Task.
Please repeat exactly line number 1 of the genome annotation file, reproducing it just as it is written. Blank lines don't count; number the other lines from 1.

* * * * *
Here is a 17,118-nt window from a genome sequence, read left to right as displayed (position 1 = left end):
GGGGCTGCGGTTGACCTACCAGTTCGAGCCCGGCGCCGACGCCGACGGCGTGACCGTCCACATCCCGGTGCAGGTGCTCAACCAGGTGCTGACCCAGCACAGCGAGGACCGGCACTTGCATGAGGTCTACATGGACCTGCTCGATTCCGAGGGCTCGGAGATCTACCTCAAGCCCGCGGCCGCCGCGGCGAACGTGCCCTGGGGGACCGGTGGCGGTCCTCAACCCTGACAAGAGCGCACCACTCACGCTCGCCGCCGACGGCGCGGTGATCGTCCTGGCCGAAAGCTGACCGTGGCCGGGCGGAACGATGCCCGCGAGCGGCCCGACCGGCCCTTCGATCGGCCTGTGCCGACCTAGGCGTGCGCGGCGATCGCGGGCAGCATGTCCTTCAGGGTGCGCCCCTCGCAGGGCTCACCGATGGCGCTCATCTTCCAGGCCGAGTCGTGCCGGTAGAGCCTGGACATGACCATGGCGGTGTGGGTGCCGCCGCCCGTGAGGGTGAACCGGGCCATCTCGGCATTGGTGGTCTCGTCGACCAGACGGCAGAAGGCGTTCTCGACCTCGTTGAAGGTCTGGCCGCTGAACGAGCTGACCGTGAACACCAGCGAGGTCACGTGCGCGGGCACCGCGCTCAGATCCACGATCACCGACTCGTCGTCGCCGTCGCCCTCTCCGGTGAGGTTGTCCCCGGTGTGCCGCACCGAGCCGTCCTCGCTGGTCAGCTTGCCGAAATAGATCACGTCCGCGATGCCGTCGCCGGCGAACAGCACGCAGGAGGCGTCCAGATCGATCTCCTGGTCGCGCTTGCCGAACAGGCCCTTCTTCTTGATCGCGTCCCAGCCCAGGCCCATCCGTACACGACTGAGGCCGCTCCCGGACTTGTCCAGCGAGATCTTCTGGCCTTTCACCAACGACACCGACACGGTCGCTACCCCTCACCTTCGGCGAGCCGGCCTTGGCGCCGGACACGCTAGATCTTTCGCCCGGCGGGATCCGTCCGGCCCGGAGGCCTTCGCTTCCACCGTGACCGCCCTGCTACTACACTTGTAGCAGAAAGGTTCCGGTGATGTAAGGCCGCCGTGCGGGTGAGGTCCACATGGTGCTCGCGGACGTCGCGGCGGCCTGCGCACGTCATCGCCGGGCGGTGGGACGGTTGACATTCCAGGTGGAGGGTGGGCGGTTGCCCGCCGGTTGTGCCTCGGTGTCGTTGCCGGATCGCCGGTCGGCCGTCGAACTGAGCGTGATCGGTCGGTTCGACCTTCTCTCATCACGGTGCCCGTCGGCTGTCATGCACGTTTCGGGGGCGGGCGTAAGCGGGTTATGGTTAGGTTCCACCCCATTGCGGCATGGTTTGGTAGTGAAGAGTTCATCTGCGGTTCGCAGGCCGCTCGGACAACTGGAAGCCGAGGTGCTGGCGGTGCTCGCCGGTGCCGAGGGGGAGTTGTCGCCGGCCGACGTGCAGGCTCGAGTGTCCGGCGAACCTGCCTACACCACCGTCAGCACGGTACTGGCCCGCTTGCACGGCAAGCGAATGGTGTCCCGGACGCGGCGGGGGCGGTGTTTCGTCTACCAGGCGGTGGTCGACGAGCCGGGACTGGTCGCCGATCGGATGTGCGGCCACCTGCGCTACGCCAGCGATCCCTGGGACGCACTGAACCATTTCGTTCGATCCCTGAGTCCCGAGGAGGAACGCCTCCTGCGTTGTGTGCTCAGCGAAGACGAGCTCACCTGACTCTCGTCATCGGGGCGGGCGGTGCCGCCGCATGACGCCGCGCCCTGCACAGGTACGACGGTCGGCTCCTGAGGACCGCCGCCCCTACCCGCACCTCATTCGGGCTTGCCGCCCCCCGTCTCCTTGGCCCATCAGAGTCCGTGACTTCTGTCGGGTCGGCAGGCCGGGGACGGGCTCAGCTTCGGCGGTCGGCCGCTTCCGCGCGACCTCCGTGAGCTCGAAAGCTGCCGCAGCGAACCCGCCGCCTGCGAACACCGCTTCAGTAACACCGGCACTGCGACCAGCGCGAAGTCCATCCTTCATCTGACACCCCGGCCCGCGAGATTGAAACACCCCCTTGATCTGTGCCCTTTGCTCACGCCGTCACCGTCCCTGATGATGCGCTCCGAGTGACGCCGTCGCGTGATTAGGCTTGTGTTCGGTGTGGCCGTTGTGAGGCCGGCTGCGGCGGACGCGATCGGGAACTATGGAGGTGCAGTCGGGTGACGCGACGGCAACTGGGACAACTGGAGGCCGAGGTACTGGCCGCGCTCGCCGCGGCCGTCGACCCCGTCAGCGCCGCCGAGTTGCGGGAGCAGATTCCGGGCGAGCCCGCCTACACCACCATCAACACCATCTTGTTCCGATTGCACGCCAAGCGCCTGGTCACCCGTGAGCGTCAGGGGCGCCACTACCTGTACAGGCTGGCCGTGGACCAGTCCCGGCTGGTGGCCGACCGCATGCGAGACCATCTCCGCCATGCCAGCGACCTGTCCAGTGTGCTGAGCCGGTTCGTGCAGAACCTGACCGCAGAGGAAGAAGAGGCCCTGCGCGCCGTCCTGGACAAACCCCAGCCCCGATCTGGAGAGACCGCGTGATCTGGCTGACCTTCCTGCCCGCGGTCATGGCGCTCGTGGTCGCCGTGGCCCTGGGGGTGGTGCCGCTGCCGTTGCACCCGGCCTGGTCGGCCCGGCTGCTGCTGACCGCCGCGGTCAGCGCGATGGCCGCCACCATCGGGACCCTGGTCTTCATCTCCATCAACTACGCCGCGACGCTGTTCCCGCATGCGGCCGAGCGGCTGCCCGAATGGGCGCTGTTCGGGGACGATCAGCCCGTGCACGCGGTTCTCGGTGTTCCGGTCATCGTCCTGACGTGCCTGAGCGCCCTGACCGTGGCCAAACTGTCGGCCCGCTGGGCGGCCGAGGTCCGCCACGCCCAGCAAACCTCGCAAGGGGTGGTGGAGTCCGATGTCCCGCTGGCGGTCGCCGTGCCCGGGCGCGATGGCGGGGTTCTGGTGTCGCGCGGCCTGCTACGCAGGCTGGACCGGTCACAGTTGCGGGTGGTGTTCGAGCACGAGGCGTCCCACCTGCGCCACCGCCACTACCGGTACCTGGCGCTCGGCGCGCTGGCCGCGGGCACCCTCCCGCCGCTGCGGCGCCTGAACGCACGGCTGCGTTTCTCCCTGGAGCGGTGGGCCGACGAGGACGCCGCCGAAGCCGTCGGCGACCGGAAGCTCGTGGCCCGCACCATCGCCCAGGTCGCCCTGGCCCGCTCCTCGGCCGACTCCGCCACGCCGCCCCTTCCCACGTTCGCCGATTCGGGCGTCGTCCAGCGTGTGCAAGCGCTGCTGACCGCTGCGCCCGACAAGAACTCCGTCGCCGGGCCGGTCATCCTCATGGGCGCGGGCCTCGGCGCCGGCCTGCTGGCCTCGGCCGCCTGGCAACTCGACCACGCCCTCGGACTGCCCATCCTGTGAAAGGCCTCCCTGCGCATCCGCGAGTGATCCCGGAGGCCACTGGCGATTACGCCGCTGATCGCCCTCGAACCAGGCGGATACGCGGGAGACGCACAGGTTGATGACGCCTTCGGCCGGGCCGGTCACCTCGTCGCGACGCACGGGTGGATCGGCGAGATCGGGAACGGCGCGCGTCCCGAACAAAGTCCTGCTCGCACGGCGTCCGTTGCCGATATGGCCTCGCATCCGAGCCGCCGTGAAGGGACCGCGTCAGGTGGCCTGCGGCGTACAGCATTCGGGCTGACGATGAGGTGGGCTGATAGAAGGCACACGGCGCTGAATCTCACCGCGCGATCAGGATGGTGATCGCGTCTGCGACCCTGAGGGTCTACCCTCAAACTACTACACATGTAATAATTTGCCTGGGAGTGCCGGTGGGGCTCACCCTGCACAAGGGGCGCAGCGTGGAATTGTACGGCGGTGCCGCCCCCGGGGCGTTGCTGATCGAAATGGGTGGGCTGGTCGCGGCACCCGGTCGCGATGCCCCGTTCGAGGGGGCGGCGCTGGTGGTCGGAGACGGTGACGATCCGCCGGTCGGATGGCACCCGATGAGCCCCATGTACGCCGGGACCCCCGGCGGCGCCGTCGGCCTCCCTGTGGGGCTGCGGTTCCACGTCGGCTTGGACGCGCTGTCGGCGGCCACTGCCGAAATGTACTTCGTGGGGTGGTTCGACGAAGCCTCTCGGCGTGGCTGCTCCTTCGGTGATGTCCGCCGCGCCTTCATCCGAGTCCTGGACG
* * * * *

Here is a 17,118-nt window from a genome sequence, read left to right as displayed (position 1 = left end):